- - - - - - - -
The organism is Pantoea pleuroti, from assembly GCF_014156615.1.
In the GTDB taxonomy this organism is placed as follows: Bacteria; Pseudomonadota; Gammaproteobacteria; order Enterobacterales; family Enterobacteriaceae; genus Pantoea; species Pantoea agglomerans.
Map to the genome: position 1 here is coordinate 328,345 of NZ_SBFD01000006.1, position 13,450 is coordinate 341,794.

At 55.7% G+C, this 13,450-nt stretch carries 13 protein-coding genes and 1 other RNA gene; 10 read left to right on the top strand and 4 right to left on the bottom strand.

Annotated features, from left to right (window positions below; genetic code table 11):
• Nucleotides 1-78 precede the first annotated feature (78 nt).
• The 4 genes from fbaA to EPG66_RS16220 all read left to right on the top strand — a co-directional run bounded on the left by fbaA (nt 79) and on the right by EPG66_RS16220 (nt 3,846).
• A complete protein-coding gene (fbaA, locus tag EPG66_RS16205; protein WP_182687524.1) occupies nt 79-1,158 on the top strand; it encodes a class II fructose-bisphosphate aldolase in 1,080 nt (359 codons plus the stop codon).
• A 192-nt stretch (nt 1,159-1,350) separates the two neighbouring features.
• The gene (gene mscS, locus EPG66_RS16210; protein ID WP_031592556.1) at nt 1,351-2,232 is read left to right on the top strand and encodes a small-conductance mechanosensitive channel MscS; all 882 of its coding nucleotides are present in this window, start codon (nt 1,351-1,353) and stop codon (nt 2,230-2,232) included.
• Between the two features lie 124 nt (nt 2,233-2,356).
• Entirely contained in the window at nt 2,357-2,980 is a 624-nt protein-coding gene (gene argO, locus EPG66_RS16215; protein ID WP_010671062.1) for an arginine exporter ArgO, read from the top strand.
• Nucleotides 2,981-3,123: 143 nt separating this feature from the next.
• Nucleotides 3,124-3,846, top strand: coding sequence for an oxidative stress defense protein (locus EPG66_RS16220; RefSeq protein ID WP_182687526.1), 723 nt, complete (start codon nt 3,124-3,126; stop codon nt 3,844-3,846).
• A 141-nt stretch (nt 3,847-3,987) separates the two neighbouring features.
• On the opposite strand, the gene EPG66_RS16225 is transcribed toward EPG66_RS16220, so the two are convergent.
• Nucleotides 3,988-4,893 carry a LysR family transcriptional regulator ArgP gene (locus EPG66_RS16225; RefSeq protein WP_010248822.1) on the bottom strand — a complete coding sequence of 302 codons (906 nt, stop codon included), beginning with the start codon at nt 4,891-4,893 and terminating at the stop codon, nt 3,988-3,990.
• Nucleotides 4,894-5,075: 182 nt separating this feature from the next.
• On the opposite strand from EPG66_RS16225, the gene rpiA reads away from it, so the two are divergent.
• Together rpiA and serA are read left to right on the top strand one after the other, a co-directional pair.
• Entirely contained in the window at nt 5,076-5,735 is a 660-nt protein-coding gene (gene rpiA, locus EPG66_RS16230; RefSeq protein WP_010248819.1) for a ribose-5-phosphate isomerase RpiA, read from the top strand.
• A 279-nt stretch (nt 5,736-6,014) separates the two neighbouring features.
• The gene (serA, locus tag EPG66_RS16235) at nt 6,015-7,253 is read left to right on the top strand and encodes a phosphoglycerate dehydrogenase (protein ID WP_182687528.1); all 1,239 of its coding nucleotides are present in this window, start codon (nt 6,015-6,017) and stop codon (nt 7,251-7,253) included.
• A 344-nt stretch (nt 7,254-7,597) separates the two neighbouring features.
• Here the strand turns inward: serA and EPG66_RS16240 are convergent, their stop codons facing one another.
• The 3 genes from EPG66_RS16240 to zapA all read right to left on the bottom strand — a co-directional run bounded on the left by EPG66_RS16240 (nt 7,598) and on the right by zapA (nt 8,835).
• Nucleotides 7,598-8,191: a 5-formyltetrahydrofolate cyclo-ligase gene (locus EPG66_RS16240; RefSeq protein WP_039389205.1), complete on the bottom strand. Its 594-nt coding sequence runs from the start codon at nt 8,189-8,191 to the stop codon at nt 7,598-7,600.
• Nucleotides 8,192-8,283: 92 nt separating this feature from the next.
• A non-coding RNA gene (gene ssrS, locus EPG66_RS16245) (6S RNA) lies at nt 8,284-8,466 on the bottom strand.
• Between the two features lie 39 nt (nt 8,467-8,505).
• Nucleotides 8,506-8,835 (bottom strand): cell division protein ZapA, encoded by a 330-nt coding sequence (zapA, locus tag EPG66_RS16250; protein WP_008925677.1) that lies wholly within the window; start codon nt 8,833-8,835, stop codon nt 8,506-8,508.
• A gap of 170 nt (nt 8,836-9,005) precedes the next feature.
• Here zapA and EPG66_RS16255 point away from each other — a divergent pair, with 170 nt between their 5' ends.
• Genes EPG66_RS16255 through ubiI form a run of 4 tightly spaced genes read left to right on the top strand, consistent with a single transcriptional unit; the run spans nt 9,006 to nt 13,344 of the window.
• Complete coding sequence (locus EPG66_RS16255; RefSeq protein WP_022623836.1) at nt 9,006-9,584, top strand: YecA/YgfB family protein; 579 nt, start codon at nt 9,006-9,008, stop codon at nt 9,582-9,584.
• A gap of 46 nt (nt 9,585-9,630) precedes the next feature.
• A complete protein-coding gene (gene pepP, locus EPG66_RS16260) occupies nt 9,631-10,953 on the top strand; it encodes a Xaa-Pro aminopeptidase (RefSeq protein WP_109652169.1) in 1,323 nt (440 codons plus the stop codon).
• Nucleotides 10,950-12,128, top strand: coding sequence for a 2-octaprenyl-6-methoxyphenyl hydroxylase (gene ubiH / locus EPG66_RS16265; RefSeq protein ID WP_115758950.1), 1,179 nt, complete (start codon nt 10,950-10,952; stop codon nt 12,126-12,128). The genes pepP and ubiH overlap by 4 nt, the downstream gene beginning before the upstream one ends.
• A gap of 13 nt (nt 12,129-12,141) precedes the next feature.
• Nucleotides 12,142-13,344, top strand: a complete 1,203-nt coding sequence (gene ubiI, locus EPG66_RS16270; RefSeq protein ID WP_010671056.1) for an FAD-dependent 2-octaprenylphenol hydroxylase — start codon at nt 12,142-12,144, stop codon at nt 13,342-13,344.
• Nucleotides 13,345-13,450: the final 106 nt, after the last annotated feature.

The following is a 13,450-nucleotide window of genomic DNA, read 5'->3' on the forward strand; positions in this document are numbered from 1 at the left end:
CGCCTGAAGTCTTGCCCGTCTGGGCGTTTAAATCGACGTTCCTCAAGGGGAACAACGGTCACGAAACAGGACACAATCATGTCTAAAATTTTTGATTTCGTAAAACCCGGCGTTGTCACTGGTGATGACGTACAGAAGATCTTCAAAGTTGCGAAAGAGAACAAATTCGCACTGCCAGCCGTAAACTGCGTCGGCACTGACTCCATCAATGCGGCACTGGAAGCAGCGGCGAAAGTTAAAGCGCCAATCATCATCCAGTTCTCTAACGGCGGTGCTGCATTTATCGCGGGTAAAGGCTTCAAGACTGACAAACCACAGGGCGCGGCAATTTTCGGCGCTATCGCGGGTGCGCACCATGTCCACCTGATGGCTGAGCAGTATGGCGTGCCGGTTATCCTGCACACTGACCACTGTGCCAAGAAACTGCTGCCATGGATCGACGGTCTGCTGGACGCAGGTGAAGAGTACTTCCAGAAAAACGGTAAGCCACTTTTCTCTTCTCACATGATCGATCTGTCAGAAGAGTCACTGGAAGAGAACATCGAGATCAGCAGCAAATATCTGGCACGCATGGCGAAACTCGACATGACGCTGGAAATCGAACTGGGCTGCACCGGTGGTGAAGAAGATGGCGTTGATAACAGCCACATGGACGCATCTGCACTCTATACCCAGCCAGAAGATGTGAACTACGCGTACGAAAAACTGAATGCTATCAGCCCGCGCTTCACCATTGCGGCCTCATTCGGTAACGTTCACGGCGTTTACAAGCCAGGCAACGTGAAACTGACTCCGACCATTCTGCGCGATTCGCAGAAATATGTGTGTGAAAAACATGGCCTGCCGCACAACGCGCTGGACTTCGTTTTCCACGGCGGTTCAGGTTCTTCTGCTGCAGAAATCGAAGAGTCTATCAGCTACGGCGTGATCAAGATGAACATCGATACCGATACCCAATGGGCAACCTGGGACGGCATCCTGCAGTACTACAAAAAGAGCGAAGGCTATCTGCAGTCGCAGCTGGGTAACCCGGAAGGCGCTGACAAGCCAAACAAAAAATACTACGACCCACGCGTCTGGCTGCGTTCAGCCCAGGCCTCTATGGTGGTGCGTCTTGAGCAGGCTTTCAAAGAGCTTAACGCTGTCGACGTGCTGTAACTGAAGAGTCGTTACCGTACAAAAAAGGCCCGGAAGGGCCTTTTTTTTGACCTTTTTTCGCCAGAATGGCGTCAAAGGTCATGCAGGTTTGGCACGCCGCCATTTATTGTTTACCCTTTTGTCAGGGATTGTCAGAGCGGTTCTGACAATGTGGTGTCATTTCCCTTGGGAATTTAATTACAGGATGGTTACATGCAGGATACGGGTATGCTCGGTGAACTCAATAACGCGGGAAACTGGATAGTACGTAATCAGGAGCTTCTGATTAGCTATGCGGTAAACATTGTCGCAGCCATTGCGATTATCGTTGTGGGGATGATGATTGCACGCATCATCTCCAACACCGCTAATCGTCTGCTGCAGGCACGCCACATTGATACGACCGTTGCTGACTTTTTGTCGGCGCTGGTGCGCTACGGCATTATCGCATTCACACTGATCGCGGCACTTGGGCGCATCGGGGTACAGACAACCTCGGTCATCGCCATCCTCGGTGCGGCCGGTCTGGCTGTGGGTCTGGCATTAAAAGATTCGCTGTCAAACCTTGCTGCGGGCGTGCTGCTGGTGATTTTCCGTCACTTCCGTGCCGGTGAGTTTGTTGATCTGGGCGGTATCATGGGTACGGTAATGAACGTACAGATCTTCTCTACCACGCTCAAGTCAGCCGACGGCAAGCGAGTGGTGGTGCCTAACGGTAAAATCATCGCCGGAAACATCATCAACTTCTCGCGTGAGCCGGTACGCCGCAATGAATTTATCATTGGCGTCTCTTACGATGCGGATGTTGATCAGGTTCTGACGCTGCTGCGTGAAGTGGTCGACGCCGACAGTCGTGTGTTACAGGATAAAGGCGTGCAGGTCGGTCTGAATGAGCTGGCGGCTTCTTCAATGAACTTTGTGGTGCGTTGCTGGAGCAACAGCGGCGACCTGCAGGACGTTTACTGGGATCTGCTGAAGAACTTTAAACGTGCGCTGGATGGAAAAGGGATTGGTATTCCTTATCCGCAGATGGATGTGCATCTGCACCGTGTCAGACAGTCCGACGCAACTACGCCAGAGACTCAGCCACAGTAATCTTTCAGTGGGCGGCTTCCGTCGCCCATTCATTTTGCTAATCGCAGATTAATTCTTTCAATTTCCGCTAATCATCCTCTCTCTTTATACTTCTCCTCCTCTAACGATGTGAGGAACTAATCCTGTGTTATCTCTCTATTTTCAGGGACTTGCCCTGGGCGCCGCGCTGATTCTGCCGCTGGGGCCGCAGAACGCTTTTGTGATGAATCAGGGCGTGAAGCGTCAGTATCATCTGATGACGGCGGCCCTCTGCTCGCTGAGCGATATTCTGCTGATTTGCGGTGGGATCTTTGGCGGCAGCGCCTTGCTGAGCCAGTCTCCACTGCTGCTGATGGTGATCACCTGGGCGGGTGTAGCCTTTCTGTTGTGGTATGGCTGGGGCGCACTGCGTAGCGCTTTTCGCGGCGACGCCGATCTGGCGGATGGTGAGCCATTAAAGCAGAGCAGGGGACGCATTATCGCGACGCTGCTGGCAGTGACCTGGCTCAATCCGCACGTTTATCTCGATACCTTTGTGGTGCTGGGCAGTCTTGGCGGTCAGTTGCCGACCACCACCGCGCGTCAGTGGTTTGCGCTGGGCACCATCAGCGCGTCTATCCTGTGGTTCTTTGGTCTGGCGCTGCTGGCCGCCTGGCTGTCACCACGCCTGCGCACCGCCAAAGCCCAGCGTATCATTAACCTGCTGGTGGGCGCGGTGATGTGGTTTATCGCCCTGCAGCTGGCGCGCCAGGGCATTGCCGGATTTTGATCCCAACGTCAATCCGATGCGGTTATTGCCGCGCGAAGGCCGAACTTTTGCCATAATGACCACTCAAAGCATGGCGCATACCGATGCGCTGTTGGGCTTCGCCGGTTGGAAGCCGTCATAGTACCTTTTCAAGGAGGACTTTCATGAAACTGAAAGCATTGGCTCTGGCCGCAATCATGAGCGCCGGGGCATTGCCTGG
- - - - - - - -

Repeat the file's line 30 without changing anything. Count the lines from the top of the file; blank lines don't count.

• Between the two features lie 39 nt (nt 8,467-8,505).